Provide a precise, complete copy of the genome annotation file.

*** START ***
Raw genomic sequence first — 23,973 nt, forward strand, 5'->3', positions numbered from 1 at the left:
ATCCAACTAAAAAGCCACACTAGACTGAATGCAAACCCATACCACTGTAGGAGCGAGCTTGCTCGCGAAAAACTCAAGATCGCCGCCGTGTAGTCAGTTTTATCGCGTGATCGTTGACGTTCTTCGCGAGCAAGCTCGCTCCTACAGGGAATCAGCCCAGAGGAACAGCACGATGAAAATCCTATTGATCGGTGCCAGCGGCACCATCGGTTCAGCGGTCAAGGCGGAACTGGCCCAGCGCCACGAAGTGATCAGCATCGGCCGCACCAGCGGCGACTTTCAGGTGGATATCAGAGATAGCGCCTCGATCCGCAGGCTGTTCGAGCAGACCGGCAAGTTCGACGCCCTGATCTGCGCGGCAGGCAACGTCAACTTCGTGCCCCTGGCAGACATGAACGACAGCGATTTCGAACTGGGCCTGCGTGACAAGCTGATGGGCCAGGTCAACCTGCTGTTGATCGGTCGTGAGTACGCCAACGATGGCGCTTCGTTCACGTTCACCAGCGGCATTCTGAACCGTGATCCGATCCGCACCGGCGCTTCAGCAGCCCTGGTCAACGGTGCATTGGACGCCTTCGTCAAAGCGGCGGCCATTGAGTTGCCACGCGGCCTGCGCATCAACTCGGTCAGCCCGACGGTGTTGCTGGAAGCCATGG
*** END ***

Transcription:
Raw genomic sequence first — 23,973 nt, forward strand, 5'->3', positions numbered from 1 at the left:
ATCCAACTAAAAAGCCACACTAGACTGAATGCAAACCCATACCACTGTAGGAGCGAGCTTGCTCGCGAAAAACTCAAGATCGCCGCCGTGTAGTCAGTTTTATCGCGTGATCGTTGACGTTCTTCGCGAGCAAGCTCGCTCCTACAGGGAATCAGCCCAGAGGAACAGCACGATGAAAATCCTATTGATCGGTGCCAGCGGCACCATCGGTTCAGCGGTCAAGGCGGAACTGGCCCAGCGCCACGAAGTGATCAGCATCGGCCGCACCAGCGGCGACTTTCAGGTGGATATCAGAGATAGCGCCTCGATCCGCAGGCTGTTCGAGCAGACCGGCAAGTTCGACGCCCTGATCTGCGCGGCAGGCAACGTCAACTTCGTGCCCCTGGCAGACATGAACGACAGCGATTTCGAACTGGGCCTGCGTGACAAGCTGATGGGCCAGGTCAACCTGCTGTTGATCGGTCGTGAGTACGCCAACGATGGCGCTTCGTTCACGTTCACCAGCGGCATTCTGAACCGTGATCCGATCCGCACCGGCGCTTCAGCAGCCCTGGTCAACGGTGCATTGGACGCCTTCGTCAAAGCGGCGGCCATTGAGTTGCCACGCGGCCTGCGCATCAACTCGGTCAGCCCGACGGTGTTGCTGGAAGCCATGG